• How attackers see rich interfaces
    • Attack surface changes when moving to rich interfaces
    • Bridging and its potential problems
    • Three basic tenets for safe rich interfaces
    • OWASP REST security recommendations

  • Unvalidated input
    • Buffer overflows
    • Integer arithmetic vulnerabilities
    • Unvalidated input from the web
    • Defending trust boundaries
    • Whitelisting vs. blacklisting
    • Exercise: Defending trust boundaries
    • Exercise: defending trust boundaries with regular expressions
  • Broken access control
    • Access control issues
    • Excessive privileges
    • Insufficient flow control
    • Unprotected URL/resource access
    • Examples of Shabby Access Control
    • Sessions and session management
  • Broken authentication
    • Broken quality/DoS
    • Authentication data
    • Username/password protection
    • Exploits magnify importance
    • Handling passwords on the server side
    • Single sign-on (SSO)
    • Exercise: Defending authentication
  • Cross site scripting (XSS)
    • XSS patterns
    • Persistent XSS
    • Reflective XSS
    • Best practices for untrusted data
  • Injection
    • Injection flaws
    • SQL injection attacks evolve
    • Drill down on stored procedures
    • Other forms of injection
    • Minimizing injection flaws
  • Exercise: Defending against SQL injection

  • Error handling and information leakage
    • Fingerprinting a website
    • Error-handling issues
    • Logging in support of forensics
    • Solving DLP challenges
  • Insecure data handling
    • Protecting data can mitigate impact
    • In-memory data handling
    • Secure pipes
    • Failure in TLS/SSL framework
    • Exercise: Defending sensitive data
  • Insecure configuration management
    • System hardening: IA mitigation
    • Application whitelisting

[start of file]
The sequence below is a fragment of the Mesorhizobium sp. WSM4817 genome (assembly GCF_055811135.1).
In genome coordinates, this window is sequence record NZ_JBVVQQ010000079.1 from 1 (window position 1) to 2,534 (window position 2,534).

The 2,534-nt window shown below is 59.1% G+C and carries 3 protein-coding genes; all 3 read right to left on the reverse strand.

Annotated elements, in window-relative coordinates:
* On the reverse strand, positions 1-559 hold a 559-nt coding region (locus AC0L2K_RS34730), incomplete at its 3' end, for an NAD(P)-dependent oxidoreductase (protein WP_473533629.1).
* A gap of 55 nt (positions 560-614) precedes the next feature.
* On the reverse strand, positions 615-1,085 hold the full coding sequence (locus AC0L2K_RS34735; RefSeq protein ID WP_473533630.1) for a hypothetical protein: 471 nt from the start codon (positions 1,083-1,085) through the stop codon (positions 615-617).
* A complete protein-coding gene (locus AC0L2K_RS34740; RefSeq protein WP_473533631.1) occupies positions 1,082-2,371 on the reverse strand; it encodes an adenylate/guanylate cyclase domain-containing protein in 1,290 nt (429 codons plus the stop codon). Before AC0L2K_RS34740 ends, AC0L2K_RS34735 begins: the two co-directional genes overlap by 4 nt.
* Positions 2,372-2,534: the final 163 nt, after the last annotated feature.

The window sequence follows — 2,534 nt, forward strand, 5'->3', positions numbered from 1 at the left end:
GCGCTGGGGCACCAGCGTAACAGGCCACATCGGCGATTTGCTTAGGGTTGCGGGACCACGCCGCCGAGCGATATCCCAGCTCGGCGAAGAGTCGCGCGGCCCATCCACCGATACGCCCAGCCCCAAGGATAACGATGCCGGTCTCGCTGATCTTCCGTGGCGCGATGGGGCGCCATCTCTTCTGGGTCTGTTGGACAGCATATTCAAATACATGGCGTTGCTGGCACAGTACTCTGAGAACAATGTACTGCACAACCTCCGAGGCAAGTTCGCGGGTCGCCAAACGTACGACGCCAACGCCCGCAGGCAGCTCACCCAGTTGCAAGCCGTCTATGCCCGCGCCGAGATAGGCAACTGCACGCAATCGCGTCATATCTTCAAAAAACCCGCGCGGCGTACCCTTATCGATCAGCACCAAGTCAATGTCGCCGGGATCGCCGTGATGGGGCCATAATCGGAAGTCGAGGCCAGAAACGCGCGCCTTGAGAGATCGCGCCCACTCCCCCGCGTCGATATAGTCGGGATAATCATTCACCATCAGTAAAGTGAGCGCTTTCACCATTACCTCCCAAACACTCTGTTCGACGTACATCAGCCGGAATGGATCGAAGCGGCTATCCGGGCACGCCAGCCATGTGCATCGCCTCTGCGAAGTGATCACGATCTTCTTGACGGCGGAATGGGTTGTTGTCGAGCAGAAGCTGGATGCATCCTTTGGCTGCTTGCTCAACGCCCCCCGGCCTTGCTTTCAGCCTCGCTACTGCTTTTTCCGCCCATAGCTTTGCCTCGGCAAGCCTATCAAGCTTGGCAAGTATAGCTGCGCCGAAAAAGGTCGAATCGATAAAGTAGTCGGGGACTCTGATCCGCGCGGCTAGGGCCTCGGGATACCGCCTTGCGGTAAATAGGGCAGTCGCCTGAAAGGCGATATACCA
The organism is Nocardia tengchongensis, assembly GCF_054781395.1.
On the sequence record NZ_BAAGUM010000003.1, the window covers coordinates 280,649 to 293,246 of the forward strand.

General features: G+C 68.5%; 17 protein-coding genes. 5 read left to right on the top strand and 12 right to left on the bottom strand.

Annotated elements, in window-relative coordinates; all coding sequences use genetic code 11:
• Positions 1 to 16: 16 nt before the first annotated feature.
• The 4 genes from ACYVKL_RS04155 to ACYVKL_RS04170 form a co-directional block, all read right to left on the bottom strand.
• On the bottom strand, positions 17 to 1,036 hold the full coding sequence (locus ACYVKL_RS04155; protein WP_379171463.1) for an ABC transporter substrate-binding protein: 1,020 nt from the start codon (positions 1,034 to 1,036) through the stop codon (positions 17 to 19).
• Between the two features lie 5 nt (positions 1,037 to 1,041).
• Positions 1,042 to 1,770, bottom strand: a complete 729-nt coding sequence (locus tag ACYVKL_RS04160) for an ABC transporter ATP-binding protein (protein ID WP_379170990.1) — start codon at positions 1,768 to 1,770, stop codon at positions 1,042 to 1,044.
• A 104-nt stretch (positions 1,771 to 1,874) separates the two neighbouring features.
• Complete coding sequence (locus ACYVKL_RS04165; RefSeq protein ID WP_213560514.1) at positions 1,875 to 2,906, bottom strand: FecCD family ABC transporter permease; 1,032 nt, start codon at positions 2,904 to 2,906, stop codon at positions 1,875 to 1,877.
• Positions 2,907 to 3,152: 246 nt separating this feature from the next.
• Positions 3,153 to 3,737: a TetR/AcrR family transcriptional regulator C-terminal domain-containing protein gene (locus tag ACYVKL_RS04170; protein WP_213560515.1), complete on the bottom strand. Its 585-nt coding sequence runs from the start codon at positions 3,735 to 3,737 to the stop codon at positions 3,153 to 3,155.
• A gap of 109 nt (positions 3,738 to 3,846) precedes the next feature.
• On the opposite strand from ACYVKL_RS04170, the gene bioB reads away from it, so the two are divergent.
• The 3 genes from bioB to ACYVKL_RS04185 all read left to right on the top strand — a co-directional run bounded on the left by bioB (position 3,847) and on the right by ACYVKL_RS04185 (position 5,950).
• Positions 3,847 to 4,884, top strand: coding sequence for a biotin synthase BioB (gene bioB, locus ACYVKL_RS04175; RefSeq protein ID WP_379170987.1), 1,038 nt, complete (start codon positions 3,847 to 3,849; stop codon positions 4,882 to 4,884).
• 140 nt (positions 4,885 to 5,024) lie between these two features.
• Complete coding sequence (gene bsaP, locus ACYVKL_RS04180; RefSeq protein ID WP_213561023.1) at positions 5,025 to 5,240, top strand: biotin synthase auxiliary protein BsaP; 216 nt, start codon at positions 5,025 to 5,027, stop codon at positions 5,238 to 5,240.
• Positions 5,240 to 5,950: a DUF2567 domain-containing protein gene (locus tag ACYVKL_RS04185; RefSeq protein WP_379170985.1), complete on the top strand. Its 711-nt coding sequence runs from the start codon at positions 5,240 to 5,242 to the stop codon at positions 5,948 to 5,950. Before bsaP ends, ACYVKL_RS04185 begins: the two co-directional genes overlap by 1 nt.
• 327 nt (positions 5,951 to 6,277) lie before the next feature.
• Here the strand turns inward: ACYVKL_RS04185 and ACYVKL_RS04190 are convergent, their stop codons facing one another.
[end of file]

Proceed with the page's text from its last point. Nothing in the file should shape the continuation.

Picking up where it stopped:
• Least privileges
    • Anti-exploitation
    • Secure baseline
  • Direct object access
    • Remote file inclusion
    • Redirects and forwards
    • Direct object references
  • Spoofing, CSRF and redirects
    • Name resolution vulnerabilities
    • Fake certs and mobile apps
    • Targeted spoofing attacks
    • Cross Site Request Forgeries (CSRF)
    • CSRF defenses

  • Cryptography overview
    • Strong encryption
    • Message digests
    • Encryption/decryption
    • Keys and key management
    • NIST recommendations
  • Understanding what’s important
    • Common vulnerabilities and exposures
    • OWASP 2017 top 10
    • CWE/SANS top 25 most dangerous SW errors
    • Monster mitigations
    • Strength training: Project teams/developers
    • Strength training: IT organizations

  • SDL process overview
    • Types of security controls
    • Phases of typical data-oriented attack
    • Phases: Offensive actions and defective controls
    • Security lifecycle activities

  • SDL process overview
    • Types of security controls
    • Phases of typical data-oriented attack
    • Phases: Offensive actions and defective controls
    • Security lifecycle activities
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Who should attend

The course is highly recommended for –
  • Java developers
  • Full stack developers
  • Web developers
  • Software developers
  • Software engineers


Participants need to have experience working with Java/JEE.